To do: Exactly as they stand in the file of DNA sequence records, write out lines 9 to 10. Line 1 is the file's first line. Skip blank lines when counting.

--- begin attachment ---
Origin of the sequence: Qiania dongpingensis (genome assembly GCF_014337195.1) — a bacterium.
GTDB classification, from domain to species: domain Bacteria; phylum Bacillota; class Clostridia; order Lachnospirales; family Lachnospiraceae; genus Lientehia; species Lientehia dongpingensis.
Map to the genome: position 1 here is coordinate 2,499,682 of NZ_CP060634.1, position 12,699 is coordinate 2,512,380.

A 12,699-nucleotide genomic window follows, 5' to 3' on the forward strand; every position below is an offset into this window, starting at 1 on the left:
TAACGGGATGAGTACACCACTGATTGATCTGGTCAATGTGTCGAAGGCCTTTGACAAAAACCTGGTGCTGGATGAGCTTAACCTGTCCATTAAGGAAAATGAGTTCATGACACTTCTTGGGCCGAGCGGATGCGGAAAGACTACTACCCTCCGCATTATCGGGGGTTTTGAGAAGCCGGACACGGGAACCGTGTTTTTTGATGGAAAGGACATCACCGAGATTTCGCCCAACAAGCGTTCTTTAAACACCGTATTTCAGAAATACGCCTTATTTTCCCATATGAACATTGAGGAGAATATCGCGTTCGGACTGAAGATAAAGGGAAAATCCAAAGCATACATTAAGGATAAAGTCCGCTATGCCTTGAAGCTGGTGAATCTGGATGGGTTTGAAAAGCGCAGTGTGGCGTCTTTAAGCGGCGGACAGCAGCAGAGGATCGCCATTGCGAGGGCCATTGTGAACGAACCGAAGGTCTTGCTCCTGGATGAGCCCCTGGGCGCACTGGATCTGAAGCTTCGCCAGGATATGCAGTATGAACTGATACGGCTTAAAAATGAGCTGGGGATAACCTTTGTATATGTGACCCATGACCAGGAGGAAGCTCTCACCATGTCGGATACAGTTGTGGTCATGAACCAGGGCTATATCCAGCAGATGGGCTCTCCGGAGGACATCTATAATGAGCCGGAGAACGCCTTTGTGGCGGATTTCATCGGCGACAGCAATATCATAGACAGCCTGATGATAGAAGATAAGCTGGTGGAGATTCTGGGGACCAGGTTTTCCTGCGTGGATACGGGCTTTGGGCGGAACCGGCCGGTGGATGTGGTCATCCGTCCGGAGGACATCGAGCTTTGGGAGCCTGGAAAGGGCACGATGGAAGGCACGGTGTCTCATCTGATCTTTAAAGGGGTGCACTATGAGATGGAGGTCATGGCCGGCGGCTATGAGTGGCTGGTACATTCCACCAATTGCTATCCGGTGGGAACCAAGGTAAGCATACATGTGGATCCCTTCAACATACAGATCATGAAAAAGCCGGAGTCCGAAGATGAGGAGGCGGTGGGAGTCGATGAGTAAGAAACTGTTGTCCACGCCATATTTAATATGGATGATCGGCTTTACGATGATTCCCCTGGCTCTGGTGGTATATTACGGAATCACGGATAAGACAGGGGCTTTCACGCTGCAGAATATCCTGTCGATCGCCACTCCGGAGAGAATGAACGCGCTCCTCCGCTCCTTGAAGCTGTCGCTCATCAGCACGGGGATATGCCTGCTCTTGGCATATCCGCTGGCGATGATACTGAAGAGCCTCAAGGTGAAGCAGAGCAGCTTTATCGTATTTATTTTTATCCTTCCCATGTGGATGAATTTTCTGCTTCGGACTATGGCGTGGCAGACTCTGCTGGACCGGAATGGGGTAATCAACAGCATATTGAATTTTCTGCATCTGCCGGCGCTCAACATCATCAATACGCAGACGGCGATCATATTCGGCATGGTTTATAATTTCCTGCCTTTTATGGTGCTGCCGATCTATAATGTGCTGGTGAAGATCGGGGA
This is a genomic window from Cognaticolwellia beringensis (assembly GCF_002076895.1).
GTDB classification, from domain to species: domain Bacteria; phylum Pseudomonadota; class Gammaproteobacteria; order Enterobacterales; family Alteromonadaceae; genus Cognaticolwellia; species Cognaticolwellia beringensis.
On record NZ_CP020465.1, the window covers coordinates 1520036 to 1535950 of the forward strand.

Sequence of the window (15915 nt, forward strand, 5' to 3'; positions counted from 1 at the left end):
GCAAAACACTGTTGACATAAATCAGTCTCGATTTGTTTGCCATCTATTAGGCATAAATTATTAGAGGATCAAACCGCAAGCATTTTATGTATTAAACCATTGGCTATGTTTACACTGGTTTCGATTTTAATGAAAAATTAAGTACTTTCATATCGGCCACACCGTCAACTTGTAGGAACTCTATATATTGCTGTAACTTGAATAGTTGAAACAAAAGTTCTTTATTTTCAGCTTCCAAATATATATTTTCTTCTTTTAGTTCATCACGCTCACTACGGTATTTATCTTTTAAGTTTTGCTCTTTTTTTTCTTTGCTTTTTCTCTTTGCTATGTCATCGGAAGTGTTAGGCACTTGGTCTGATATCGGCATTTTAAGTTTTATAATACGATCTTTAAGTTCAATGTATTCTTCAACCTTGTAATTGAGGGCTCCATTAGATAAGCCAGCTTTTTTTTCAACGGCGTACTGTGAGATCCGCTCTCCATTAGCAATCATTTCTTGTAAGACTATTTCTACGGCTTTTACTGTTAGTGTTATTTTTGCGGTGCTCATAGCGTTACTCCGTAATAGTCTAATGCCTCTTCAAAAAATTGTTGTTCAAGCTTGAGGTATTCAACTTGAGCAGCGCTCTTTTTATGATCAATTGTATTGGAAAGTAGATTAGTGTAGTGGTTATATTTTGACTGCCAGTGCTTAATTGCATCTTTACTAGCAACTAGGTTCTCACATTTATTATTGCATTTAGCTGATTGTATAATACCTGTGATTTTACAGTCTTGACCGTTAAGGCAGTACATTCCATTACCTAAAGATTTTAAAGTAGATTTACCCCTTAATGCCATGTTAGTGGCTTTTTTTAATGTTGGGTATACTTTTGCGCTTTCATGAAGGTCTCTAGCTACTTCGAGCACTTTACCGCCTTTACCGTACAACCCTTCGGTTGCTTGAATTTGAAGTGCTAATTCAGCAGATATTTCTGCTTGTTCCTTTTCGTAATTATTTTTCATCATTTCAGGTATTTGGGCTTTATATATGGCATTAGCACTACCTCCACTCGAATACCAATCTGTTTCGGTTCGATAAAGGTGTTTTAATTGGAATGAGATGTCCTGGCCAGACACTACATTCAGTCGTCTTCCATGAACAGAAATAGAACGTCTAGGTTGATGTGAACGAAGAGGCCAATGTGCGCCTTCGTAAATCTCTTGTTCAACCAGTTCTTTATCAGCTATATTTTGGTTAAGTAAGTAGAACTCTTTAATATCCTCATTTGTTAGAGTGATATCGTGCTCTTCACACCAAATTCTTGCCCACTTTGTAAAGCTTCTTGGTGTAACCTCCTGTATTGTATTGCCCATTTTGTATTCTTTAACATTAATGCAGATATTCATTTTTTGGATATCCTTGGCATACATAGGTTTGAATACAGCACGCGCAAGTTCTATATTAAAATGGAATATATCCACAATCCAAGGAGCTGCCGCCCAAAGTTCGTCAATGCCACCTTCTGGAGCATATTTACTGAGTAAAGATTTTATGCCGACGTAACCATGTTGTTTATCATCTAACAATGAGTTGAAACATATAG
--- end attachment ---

Sequence of the window (15915 nt, forward strand, 5' to 3'; positions counted from 1 at the left end):
GCAAAACACTGTTGACATAAATCAGTCTCGATTTGTTTGCCATCTATTAGGCATAAATTATTAGAGGATCAAACCGCAAGCATTTTATGTATTAAACCATTGGCTATGTTTACACTGGTTTCGATTTTAATGAAAAATTAAGTACTTTCATATCGGCCACACCGTCAACTTGTAGGAACTCTATATATTGCTGTAACTTGAATAGTTGAAACAAAAGTTCTTTATTTTCAGCTTCCAAATATATATTTTCTTCTTTTAGTTCATCACGCTCACTACGGTATTTATCTTTTAAGTTTTGCTCTTTTTTTTCTTTGCTTTTTCTCTTTGCTATGTCATCGGAAGTGTTAGGCACTTGGTCTGATATCGGCATTTTAAGTTTTATAATACGATCTTTAAGTTCAATGTATTCTTCAACCTTGTAATTGAGGGCTCCATTAGATAAGCCAGCTTTTTTTTCAACGGCGTACTGTGAGATCCGCTCTCCATTAGCAATCATTTCTTGTAAGACTATTTCTACGGCTTTTACTGTTAGTGTTATTTTTGCGGTGCTCATAGCGTTACTCCGTAATAGTCTAATGCCTCTTCAAAAAATTGTTGTTCAAGCTTGAGGTATTCAACTTGAGCAGCGCTCTTTTTATGATCAATTGTATTGGAAAGTAGATTAGTGTAGTGGTTATATTTTGACTGCCAGTGCTTAATTGCATCTTTACTAGCAACTAGGTTCTCACATTTATTATTGCATTTAGCTGATTGTATAATACCTGTGATTTTACAGTCTTGACCGTTAAGGCAGTACATTCCATTACCTAAAGATTTTAAAGTAGATTTACCCCTTAATGCCATGTTAGTGGCTTTTTTTAATGTTGGGTATACTTTTGCGCTTTCATGAAGGTCTCTAGCTACTTCGAGCACTTTACCGCCTTTACCGTACAACCCTTCGGTTGCTTGAATTTGAAGTGCTAATTCAGCAGATATTTCTGCTTGTTCCTTTTCGTAATTATTTTTCATCATTTCAGGTATTTGGGCTTTATATATGGCATTAGCACTACCTCCACTCGAATACCAATCTGTTTCGGTTCGATAAAGGTGTTTTAATTGGAATGAGATGTCCTGGCCAGACACTACATTCAGTCGTCTTCCATGAACAGAAATAGAACGTCTAGGTTGATGTGAACGAAGAGGCCAATGTGCGCCTTCGTAAATCTCTTGTTCAACCAGTTCTTTATCAGCTATATTTTGGTTAAGTAAGTAGAACTCTTTAATATCCTCATTTGTTAGAGTGATATCGTGCTCTTCACACCAAATTCTTGCCCACTTTGTAAAGCTTCTTGGTGTAACCTCCTGTATTGTATTGCCCATTTTGTATTCTTTAACATTAATGCAGATATTCATTTTTTGGATATCCTTGGCATACATAGGTTTGAATACAGCACGCGCAAGTTCTATATTAAAATGGAATATATCCACAATCCAAGGAGCTGCCGCCCAAAGTTCGTCAATGCCACCTTCTGGAGCATATTTACTGAGTAAAGATTTTATGCCGACGTAACCATGTTGTTTATCATCTAACAATGAGTTGAAACATATAG